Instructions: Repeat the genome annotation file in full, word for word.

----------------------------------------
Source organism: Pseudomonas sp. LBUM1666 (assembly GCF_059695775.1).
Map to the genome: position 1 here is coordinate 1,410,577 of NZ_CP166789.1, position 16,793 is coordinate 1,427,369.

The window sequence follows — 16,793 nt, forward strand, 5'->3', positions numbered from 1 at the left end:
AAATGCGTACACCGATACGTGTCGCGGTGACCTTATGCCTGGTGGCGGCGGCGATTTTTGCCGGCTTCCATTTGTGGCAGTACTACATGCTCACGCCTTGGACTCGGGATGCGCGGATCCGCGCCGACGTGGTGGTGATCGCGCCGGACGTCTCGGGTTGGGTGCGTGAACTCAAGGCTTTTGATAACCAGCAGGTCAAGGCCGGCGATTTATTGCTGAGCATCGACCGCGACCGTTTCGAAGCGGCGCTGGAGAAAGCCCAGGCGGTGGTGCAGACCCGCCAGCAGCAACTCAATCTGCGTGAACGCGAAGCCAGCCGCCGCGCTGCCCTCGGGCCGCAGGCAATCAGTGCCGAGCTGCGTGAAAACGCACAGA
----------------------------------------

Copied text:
Source organism: Pseudomonas sp. LBUM1666 (assembly GCF_059695775.1).
Map to the genome: position 1 here is coordinate 1,410,577 of NZ_CP166789.1, position 16,793 is coordinate 1,427,369.

The window sequence follows — 16,793 nt, forward strand, 5'->3', positions numbered from 1 at the left end:
AAATGCGTACACCGATACGTGTCGCGGTGACCTTATGCCTGGTGGCGGCGGCGATTTTTGCCGGCTTCCATTTGTGGCAGTACTACATGCTCACGCCTTGGACTCGGGATGCGCGGATCCGCGCCGACGTGGTGGTGATCGCGCCGGACGTCTCGGGTTGGGTGCGTGAACTCAAGGCTTTTGATAACCAGCAGGTCAAGGCCGGCGATTTATTGCTGAGCATCGACCGCGACCGTTTCGAAGCGGCGCTGGAGAAAGCCCAGGCGGTGGTGCAGACCCGCCAGCAGCAACTCAATCTGCGTGAACGCGAAGCCAGCCGCCGCGCTGCCCTCGGGCCGCAGGCAATCAGTGCCGAGCTGCGTGAAAACGCACAGA